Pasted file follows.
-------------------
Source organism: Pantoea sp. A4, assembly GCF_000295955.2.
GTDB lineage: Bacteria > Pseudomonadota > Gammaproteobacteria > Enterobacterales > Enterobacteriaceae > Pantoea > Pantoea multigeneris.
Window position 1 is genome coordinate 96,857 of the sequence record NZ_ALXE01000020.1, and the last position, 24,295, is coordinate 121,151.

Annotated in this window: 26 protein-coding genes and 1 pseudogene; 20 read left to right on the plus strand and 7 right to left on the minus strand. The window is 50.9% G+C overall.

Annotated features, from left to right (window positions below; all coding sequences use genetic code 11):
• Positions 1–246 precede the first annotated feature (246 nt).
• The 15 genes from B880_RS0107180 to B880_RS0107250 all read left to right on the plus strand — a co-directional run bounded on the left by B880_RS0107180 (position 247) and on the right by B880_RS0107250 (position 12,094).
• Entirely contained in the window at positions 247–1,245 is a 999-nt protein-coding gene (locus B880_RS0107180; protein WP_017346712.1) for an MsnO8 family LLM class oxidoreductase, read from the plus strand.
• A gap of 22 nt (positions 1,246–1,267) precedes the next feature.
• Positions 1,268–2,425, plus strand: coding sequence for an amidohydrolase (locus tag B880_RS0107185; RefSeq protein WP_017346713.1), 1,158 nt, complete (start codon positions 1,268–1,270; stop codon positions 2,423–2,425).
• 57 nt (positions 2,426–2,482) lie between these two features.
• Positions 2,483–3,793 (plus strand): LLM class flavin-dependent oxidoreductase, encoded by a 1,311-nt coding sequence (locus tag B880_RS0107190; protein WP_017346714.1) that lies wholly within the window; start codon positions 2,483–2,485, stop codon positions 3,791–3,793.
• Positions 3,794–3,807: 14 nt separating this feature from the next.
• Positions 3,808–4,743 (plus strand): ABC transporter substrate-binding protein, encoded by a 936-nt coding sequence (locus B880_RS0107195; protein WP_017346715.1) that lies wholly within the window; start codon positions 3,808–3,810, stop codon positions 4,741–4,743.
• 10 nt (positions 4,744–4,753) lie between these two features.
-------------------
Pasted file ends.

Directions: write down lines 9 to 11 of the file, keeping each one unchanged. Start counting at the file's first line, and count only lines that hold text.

• A gap of 22 nt (positions 1,246–1,267) precedes the next feature.
• Positions 1,268–2,425, plus strand: coding sequence for an amidohydrolase (locus tag B880_RS0107185; RefSeq protein WP_017346713.1), 1,158 nt, complete (start codon positions 1,268–1,270; stop codon positions 2,423–2,425).
• 57 nt (positions 2,426–2,482) lie between these two features.